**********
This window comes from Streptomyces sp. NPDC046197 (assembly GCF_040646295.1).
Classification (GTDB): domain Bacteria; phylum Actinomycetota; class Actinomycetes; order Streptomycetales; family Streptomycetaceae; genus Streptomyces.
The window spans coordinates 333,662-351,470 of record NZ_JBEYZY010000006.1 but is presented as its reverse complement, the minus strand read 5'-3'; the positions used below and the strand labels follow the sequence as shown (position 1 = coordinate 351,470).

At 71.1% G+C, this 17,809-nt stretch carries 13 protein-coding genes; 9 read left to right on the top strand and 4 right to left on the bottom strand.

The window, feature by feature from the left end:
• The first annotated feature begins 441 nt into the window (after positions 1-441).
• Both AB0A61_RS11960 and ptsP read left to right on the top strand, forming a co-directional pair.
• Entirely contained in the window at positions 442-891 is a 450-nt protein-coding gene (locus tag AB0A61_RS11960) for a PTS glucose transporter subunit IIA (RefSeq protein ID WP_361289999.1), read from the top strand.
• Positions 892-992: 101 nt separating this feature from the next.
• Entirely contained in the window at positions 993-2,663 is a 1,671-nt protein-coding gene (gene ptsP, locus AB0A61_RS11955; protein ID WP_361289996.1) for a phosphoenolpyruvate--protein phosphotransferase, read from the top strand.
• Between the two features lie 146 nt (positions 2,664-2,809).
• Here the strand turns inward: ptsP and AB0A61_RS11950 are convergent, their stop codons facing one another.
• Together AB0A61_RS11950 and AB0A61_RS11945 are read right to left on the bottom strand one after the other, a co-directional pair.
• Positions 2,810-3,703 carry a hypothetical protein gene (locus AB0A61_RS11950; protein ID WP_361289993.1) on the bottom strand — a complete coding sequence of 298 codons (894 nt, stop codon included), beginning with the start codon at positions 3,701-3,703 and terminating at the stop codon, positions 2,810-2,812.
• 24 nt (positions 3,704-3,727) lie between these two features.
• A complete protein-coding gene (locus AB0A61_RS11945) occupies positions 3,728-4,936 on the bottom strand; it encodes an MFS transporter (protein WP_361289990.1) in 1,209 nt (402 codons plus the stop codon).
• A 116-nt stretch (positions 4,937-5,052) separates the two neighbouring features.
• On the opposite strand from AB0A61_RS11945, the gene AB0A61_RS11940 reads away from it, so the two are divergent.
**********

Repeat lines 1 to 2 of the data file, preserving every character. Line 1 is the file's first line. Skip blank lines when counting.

This window comes from Streptomyces sp. NPDC046197 (assembly GCF_040646295.1).
Classification (GTDB): domain Bacteria; phylum Actinomycetota; class Actinomycetes; order Streptomycetales; family Streptomycetaceae; genus Streptomyces.